WHO downgrades COVID pandemic, says it’s no longer an emergency

Maria Chen and Jamie Keaten

GENEVA (AP) — COVID-19 no longer qualifies as a global emergency, the World Health Organization said Friday, triggering once-unthinkable lockdowns, disrupting economies and causing hundreds of deaths around the world. A symbolic end to the devastating coronavirus pandemic that has killed millions of people.

More than three years after the WHO declared the coronavirus a global crisis, the announcement will bring some if not the end to a pandemic that has stirred fear and suspicion, strangled and condemned the world. provide relief for

An official with the United Nations Health Organization said although the state of emergency is over, the pandemic isn’t over yet, citing recent spikes in cases in Southeast Asia and the Middle East.

The WHO says thousands of people still die from the virus every week, and millions more suffer debilitating long-term effects.

WHO Director-General Tedros Adhanom Ghebreyesus said: “It is a great hope to declare COVID-19 a global health emergency.

“That doesn’t mean COVID-19 is over as a global health threat,” he said, warning that new variants could still emerge. Tedros pointed out that the official death toll from COVID-19 puts him at 7 million, but the real figure is estimated to be at least 20 million.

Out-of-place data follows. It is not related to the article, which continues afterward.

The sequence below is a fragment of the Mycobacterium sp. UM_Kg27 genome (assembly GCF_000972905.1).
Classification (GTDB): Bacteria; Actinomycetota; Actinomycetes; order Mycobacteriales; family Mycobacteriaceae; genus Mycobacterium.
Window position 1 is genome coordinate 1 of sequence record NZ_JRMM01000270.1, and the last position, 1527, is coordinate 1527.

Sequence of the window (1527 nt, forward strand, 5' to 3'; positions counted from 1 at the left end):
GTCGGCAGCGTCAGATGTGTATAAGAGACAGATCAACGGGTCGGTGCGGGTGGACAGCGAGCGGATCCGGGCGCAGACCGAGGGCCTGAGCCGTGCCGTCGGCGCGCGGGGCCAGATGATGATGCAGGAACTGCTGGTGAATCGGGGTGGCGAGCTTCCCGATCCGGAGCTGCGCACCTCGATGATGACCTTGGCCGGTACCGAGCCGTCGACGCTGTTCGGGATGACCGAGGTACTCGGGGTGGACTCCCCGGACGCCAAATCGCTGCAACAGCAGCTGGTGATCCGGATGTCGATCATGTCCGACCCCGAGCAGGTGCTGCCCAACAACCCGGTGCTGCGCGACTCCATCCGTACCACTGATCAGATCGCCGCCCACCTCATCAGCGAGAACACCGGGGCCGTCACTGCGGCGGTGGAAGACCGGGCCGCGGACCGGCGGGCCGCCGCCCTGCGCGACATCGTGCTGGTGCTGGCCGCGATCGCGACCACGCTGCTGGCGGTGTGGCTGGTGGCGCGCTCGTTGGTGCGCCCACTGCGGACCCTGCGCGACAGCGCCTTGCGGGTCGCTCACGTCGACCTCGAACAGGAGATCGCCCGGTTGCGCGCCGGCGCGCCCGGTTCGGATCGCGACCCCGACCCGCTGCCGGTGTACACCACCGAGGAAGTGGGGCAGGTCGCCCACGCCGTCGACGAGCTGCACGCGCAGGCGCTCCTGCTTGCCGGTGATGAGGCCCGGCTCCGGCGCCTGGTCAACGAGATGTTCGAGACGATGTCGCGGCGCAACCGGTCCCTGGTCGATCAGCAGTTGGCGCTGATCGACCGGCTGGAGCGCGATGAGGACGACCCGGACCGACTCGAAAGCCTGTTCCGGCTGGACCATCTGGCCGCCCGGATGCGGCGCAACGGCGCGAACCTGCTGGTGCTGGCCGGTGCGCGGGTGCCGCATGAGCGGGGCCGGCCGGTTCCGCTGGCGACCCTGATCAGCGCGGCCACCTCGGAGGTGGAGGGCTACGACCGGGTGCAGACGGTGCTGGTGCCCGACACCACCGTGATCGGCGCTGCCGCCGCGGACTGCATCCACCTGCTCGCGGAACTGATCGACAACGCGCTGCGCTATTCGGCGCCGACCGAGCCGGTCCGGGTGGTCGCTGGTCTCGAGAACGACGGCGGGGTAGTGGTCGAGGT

Tedros said the pandemic has been on a downward trend for more than a year, acknowledging that most countries have returned to their pre-COVID-19 lives.

He lamented the damage COVID-19 has done to the international community, saying the pandemic has shattered businesses, exacerbated political divisions, led to the spread of misinformation and pushed millions into poverty. .

Political repercussions in some countries were swift and unrelenting. Some experts say President Donald Trump’s failure to run for re-election in 2020 is partly due to his administration’s failure to respond to the pandemic.

Dr. Michael Ryan, WHO’s emergency chief, said negotiating a broad pandemic treaty is a critical step for world leaders and other leaders to determine how future health threats will be addressed. said that it is the responsibility of

Ryan noted several scenes during COVID-19 where people resorted to “oxygen cylinders and bartering,” struggled to get into the emergency room, and died in parking lots because they didn’t get treatment. said it should never be repeated.

When the United Nations Health Organization first declared coronavirus international crisis As of January 30, 2020, it had not yet been named COVID-19 and had no major outbreaks outside of China.

More than three years later, the virus has caused an estimated 764 million cases worldwide, and nearly 5 billion people have received at least one vaccination.

In the United States, the public health emergency declared over COVID-19 is set to expire on May 11, ending a wide range of measures to support the pandemic response, including mandatory vaccines. increase. Many other countries, including Germany, France and the UK, dropped most of their pandemic provisions last year.